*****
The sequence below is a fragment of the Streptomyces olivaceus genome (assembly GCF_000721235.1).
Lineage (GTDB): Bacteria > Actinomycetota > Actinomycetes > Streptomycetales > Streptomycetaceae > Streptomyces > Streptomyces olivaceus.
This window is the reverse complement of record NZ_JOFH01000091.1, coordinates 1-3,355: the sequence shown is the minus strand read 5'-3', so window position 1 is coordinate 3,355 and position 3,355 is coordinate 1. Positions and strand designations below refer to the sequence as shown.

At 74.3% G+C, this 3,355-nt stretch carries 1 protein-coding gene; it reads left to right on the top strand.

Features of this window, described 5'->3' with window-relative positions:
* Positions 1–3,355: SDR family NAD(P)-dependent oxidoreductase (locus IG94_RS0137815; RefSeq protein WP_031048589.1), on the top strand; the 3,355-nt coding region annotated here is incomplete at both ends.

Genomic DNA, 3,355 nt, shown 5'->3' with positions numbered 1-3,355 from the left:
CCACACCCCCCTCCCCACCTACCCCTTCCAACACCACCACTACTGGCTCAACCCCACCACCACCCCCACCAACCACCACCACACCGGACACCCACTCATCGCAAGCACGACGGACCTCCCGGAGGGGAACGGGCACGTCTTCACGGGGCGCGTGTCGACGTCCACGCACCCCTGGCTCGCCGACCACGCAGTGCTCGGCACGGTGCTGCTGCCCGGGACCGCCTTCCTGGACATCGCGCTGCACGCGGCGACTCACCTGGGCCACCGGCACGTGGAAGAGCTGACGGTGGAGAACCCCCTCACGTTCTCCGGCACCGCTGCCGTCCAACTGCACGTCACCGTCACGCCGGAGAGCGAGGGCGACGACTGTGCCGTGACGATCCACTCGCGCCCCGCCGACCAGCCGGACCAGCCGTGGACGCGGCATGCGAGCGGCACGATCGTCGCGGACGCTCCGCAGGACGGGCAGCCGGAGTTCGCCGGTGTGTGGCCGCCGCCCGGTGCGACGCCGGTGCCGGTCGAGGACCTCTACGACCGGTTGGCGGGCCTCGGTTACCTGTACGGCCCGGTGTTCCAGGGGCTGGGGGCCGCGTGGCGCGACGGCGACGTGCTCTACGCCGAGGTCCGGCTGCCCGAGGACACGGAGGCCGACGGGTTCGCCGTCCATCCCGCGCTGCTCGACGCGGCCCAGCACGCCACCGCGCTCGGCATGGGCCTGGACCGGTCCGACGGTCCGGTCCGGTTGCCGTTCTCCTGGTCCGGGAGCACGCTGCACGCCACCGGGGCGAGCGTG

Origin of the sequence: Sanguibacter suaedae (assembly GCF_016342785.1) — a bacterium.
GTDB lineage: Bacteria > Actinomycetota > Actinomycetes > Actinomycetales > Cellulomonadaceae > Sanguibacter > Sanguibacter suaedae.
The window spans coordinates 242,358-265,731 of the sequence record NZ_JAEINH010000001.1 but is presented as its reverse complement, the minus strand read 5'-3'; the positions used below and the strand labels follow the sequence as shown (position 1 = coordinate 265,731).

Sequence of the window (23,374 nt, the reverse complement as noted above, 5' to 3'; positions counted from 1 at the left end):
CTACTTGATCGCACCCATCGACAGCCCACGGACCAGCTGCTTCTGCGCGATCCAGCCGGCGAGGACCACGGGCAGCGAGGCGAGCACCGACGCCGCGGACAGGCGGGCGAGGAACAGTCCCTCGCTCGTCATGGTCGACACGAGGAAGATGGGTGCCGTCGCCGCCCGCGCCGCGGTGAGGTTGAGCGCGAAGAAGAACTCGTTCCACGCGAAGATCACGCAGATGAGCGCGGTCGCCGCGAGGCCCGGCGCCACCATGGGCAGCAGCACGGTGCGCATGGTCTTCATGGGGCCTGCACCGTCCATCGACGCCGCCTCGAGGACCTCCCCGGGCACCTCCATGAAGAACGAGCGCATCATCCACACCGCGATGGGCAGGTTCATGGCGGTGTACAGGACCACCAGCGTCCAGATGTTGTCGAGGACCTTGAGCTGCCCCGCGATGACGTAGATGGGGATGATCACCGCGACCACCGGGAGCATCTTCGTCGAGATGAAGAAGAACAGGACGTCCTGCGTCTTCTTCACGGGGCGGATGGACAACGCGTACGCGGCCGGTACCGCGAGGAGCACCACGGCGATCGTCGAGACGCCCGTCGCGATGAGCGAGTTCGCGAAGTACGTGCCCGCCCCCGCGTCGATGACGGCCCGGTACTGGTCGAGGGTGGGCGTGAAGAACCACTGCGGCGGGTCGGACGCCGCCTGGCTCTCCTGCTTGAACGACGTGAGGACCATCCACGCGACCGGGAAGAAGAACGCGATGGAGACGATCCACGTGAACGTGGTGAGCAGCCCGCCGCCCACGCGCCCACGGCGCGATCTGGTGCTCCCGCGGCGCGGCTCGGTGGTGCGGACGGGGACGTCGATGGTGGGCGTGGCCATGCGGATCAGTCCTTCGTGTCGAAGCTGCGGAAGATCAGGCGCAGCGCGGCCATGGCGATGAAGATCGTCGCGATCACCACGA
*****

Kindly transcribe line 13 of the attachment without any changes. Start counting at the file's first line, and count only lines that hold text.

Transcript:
CTACTTGATCGCACCCATCGACAGCCCACGGACCAGCTGCTTCTGCGCGATCCAGCCGGCGAGGACCACGGGCAGCGAGGCGAGCACCGACGCCGCGGACAGGCGGGCGAGGAACAGTCCCTCGCTCGTCATGGTCGACACGAGGAAGATGGGTGCCGTCGCCGCCCGCGCCGCGGTGAGGTTGAGCGCGAAGAAGAACTCGTTCCACGCGAAGATCACGCAGATGAGCGCGGTCGCCGCGAGGCCCGGCGCCACCATGGGCAGCAGCACGGTGCGCATGGTCTTCATGGGGCCTGCACCGTCCATCGACGCCGCCTCGAGGACCTCCCCGGGCACCTCCATGAAGAACGAGCGCATCATCCACACCGCGATGGGCAGGTTCATGGCGGTGTACAGGACCACCAGCGTCCAGATGTTGTCGAGGACCTTGAGCTGCCCCGCGATGACGTAGATGGGGATGATCACCGCGACCACCGGGAGCATCTTCGTCGAGATGAAGAAGAACAGGACGTCCTGCGTCTTCTTCACGGGGCGGATGGACAACGCGTACGCGGCCGGTACCGCGAGGAGCACCACGGCGATCGTCGAGACGCCCGTCGCGATGAGCGAGTTCGCGAAGTACGTGCCCGCCCCCGCGTCGATGACGGCCCGGTACTGGTCGAGGGTGGGCGTGAAGAACCACTGCGGCGGGTCGGACGCCGCCTGGCTCTCCTGCTTGAACGACGTGAGGACCATCCACGCGACCGGGAAGAAGAACGCGATGGAGACGATCCACGTGAACGTGGTGAGCAGCCCGCCGCCCACGCGCCCACGGCGCGATCTGGTGCTCCCGCGGCGCGGCTCGGTGGTGCGGACGGGGACGTCGATGGTGGGCGTGGCCATGCGGATCAGTCCTTCGTGTCGAAGCTGCGGAAGATCAGGCGCAGCGCGGCCATGGCGATGAAGATCGTCGCGATCACCACGA